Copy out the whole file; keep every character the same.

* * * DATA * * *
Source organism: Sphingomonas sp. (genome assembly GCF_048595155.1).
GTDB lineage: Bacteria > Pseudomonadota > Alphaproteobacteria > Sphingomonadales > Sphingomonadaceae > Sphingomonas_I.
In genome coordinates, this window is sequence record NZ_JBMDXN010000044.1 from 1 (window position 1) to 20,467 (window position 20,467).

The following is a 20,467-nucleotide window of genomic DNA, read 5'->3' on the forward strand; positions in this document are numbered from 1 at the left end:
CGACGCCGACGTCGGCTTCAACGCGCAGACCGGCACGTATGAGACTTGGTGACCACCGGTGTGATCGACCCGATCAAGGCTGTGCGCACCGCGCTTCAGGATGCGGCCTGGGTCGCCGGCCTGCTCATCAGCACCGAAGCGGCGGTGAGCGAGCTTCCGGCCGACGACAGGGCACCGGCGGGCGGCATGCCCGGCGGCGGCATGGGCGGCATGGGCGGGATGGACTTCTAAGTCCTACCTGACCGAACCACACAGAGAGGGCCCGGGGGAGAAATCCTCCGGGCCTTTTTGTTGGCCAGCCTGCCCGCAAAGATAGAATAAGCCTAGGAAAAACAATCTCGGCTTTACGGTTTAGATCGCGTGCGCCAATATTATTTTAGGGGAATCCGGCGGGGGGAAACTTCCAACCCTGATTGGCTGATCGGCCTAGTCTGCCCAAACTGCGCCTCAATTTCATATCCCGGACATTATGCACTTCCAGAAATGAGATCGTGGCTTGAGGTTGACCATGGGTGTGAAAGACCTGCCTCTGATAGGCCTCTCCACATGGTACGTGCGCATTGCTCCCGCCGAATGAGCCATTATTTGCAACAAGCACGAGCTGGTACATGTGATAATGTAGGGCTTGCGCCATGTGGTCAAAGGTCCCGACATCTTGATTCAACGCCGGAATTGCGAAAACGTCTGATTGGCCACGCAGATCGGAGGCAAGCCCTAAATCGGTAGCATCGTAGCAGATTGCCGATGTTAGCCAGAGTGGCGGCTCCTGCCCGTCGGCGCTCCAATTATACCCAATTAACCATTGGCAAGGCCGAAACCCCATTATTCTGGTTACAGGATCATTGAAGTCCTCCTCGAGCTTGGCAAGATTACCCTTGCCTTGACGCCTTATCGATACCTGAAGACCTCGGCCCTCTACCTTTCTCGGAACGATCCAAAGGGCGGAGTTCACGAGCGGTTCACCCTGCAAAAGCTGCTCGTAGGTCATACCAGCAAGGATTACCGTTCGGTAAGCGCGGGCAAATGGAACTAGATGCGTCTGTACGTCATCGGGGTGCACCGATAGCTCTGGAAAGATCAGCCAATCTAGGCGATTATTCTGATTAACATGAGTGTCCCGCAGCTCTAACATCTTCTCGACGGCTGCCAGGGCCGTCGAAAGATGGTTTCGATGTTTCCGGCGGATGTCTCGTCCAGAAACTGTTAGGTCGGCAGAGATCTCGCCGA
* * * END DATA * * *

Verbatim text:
Source organism: Sphingomonas sp. (genome assembly GCF_048595155.1).
GTDB lineage: Bacteria > Pseudomonadota > Alphaproteobacteria > Sphingomonadales > Sphingomonadaceae > Sphingomonas_I.
In genome coordinates, this window is sequence record NZ_JBMDXN010000044.1 from 1 (window position 1) to 20,467 (window position 20,467).

The following is a 20,467-nucleotide window of genomic DNA, read 5'->3' on the forward strand; positions in this document are numbered from 1 at the left end:
CGACGCCGACGTCGGCTTCAACGCGCAGACCGGCACGTATGAGACTTGGTGACCACCGGTGTGATCGACCCGATCAAGGCTGTGCGCACCGCGCTTCAGGATGCGGCCTGGGTCGCCGGCCTGCTCATCAGCACCGAAGCGGCGGTGAGCGAGCTTCCGGCCGACGACAGGGCACCGGCGGGCGGCATGCCCGGCGGCGGCATGGGCGGCATGGGCGGGATGGACTTCTAAGTCCTACCTGACCGAACCACACAGAGAGGGCCCGGGGGAGAAATCCTCCGGGCCTTTTTGTTGGCCAGCCTGCCCGCAAAGATAGAATAAGCCTAGGAAAAACAATCTCGGCTTTACGGTTTAGATCGCGTGCGCCAATATTATTTTAGGGGAATCCGGCGGGGGGAAACTTCCAACCCTGATTGGCTGATCGGCCTAGTCTGCCCAAACTGCGCCTCAATTTCATATCCCGGACATTATGCACTTCCAGAAATGAGATCGTGGCTTGAGGTTGACCATGGGTGTGAAAGACCTGCCTCTGATAGGCCTCTCCACATGGTACGTGCGCATTGCTCCCGCCGAATGAGCCATTATTTGCAACAAGCACGAGCTGGTACATGTGATAATGTAGGGCTTGCGCCATGTGGTCAAAGGTCCCGACATCTTGATTCAACGCCGGAATTGCGAAAACGTCTGATTGGCCACGCAGATCGGAGGCAAGCCCTAAATCGGTAGCATCGTAGCAGATTGCCGATGTTAGCCAGAGTGGCGGCTCCTGCCCGTCGGCGCTCCAATTATACCCAATTAACCATTGGCAAGGCCGAAACCCCATTATTCTGGTTACAGGATCATTGAAGTCCTCCTCGAGCTTGGCAAGATTACCCTTGCCTTGACGCCTTATCGATACCTGAAGACCTCGGCCCTCTACCTTTCTCGGAACGATCCAAAGGGCGGAGTTCACGAGCGGTTCACCCTGCAAAAGCTGCTCGTAGGTCATACCAGCAAGGATTACCGTTCGGTAAGCGCGGGCAAATGGAACTAGATGCGTCTGTACGTCATCGGGGTGCACCGATAGCTCTGGAAAGATCAGCCAATCTAGGCGATTATTCTGATTAACATGAGTGTCCCGCAGCTCTAACATCTTCTCGACGGCTGCCAGGGCCGTCGAAAGATGGTTTCGATGTTTCCGGCGGATGTCTCGTCCAGAAACTGTTAGGTCGGCAGAGATCTCGCCGA